Whereas, the Government for a period of many months has been seeking additional revenue from Aramco, has held views different from those of Aramco on many long-standing interpretations of Aramco's concession and other agreements, and has made many claims and exactions which Aramco has contested as contrary to Aramco's concessionary rights and immunities; and

Whereas, the Government by letter of 20 August 1950 demanded amendment of certain conditions of Aramco's concession and other outstanding agreements and on 5 September 1950 submitted some thirteen points for discussion; and

Whereas, the Government on 4 November 1950 and on 27 December 1950 promulgated income tax decrees providing, among other things, for the taxation of business profits within the Sa'udi Arab Kingdom; and

Whereas, both the Government and Aramco recognize the necessity for resolving all matters in dispute so that Aramco may proceed with the development of oil resources in areas of Aramco's concession in full agreement with and having full cooperation from the Government;

Now, therefore, it is hereby agreed as follows:

1. Anything in article 21 in Aramco's concessionary agreement [of 29 May 1933] notwithstanding, Aramco submits to the income taxes provided in royal decrees, . . . it being understood that:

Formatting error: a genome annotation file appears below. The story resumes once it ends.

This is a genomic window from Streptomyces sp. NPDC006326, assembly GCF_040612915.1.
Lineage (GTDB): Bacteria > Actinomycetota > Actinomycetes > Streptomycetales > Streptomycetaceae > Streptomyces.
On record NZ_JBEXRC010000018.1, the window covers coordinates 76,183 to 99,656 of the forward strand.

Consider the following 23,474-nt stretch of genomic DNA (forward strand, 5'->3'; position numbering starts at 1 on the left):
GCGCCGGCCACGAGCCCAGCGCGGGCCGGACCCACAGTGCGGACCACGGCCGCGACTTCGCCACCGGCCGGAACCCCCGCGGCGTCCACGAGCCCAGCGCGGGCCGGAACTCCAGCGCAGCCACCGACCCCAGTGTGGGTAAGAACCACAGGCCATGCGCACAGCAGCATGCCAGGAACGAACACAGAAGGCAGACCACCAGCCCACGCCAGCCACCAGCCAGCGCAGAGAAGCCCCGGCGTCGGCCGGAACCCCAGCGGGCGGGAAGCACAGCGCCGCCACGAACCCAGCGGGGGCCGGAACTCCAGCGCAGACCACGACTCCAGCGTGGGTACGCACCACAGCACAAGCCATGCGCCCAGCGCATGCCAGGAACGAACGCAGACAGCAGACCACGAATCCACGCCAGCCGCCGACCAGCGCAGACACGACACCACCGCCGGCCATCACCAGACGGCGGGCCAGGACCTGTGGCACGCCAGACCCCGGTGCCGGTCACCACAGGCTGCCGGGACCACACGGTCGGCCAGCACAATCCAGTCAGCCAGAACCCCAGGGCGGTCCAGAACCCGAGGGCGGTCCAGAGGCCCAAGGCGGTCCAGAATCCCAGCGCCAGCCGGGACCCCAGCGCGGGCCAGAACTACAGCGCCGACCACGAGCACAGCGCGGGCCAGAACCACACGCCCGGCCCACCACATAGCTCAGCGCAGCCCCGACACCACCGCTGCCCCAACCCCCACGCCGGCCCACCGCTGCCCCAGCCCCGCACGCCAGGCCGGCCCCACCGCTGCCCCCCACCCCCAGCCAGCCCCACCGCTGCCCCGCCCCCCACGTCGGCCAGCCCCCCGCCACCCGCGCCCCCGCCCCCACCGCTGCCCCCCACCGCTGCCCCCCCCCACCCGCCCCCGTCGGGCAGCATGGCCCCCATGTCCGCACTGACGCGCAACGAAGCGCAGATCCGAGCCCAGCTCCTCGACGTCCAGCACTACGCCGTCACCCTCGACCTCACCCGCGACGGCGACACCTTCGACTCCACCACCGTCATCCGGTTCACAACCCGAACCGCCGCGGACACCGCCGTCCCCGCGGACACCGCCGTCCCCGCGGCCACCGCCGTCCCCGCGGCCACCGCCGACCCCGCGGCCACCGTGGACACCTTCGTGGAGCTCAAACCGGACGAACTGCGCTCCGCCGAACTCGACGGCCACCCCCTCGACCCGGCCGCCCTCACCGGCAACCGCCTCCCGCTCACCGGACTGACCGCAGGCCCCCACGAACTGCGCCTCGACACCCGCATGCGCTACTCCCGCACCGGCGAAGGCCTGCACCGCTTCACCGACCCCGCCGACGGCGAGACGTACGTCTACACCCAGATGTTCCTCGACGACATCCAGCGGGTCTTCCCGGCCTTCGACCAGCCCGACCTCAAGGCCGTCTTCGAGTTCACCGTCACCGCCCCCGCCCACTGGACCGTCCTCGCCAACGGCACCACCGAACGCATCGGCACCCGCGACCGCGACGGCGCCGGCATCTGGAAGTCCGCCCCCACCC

a. In no case shall the total of taxes, royalties, rentals and exactions of the Government for any year exceed fifty per cent (50%) of the gross income of Aramco, after such gross income has been reduced by Aramco's cost of operation, including losses and depreciation, and by income taxes, if any, payable to any foreign country but not reduced by any taxes, royalties, rentals, or other exactions of the Government for such year; and

b. In all other respects Aramco's exemptions and immunities set forth in article 21 of the concession agreement shall continue in full force and effect.

2. It is further understood that:

a. Aramco shall have the option to pay the taxes . . . in the currencies of the Sa'udi Arab Kingdom or in other currencies in the proportions in which Aramco receives such currencies from its sales.